In January 2012, I embarked on a project to self-publish a book of photographs of men who wear facial hair. I sought to explore society’s current fascination with defining masculinity. I see men pushing their own limits to define who they are as individuals and to create personas in reaction to male stereotypes and expectations.
As a photographer, I have often turned to myself as the subject of my work. In self-portraits, I explore my own identity and create personas that I feel I play in my own life. Each portrait illuminates and amplifies some element of who I am. I find great comfort in this focused process of self-exploration.
The facial hair project pushes me out of this comfortable position. Rather than exploring my own personas, I am exploring personas created by others. Seeking subjects outside myself allows me to put my own personas in context with those of other men.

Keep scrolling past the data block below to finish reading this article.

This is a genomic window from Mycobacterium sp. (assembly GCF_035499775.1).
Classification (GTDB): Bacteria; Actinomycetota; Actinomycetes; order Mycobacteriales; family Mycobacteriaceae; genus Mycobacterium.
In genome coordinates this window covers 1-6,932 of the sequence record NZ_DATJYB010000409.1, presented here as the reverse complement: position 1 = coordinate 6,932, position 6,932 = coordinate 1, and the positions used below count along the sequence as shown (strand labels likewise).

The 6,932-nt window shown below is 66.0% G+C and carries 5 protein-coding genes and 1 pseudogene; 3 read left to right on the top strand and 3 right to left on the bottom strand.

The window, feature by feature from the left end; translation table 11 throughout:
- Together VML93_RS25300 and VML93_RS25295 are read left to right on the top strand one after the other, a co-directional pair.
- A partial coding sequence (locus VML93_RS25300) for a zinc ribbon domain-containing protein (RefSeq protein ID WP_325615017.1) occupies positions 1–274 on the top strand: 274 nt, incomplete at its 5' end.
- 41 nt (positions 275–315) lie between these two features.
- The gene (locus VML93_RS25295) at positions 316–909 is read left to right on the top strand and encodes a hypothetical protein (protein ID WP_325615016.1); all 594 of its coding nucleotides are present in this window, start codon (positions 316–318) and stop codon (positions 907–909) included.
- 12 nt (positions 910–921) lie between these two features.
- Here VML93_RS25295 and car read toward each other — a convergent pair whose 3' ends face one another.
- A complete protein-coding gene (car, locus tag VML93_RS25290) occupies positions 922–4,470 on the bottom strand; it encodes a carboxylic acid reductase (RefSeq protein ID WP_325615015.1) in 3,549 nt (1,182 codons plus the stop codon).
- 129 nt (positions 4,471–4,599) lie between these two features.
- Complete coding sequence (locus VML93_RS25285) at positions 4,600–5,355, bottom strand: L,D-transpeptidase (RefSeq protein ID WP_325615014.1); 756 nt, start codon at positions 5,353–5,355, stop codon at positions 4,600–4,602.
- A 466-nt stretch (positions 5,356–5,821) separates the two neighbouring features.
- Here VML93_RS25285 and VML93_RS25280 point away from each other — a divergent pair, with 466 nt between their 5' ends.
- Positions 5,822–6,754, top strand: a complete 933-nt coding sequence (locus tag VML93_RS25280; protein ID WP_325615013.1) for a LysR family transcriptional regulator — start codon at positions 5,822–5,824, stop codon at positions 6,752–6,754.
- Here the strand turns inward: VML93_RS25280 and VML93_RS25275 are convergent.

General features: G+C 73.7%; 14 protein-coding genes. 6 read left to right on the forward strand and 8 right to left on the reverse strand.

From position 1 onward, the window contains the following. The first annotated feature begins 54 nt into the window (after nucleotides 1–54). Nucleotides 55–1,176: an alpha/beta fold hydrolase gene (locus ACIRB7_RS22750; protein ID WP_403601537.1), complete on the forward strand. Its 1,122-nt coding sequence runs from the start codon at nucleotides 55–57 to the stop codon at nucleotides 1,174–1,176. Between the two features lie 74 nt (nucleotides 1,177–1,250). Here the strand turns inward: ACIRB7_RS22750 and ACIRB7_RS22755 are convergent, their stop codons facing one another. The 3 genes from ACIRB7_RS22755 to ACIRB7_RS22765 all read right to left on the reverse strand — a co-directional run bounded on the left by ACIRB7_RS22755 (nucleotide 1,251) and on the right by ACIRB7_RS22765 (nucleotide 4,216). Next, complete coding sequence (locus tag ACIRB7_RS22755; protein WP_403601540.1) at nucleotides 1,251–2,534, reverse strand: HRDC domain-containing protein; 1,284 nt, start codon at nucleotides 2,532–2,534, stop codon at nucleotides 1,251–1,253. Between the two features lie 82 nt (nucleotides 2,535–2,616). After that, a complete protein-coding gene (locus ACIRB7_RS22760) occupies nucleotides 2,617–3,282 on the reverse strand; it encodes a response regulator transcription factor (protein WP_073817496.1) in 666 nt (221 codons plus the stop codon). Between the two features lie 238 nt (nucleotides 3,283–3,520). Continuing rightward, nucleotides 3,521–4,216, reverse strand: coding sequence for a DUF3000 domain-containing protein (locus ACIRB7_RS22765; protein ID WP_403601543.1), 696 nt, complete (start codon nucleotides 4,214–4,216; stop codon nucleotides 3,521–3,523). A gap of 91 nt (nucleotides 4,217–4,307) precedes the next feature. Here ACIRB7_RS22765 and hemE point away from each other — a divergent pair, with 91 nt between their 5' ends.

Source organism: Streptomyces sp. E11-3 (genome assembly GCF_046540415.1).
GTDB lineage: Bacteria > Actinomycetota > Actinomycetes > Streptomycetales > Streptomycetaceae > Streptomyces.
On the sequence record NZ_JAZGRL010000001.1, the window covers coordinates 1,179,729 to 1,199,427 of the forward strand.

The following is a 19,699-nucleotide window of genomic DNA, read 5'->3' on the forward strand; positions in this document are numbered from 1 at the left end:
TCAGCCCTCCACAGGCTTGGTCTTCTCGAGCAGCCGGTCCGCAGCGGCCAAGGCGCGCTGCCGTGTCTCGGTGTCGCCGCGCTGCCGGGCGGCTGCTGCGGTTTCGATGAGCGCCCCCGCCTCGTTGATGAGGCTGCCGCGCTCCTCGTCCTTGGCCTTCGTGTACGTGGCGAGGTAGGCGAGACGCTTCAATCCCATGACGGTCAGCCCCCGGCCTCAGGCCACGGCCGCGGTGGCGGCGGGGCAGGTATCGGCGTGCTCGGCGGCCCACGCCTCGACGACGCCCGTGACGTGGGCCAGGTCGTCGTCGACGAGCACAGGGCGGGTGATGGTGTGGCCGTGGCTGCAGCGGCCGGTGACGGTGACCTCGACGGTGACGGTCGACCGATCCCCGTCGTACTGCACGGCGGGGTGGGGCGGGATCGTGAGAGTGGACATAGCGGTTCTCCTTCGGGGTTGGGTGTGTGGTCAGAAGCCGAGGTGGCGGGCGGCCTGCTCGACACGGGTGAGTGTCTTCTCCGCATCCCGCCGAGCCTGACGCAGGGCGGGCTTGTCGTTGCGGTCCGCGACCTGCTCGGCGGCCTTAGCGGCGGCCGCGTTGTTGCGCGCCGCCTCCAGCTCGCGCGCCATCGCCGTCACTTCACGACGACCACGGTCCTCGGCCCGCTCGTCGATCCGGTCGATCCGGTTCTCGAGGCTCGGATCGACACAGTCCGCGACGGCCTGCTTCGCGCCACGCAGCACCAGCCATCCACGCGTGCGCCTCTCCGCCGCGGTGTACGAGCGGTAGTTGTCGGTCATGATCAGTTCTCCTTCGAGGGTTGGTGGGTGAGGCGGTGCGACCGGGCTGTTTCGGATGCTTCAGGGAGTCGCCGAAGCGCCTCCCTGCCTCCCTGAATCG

Over the course of 20 months, I invited 150+ bearded men to my studio. Few of these men had ever stood in front of a camera for a professional portrait. Getting them to let down their barriers was both challenging and extremely rewarding.
I wanted to create portraits that both felt inspired and defined some element of each man’s personality. My early subjects were tightly cropped; in general, the images were flat and came across as a style guide for facial hair. I was dissatisfied. I began to pull back and, as I physically showed more of each person, the images grew into a much more interesting study of each man as an individual. Ultimately, the images became a visual record of masculinity in contemporary society.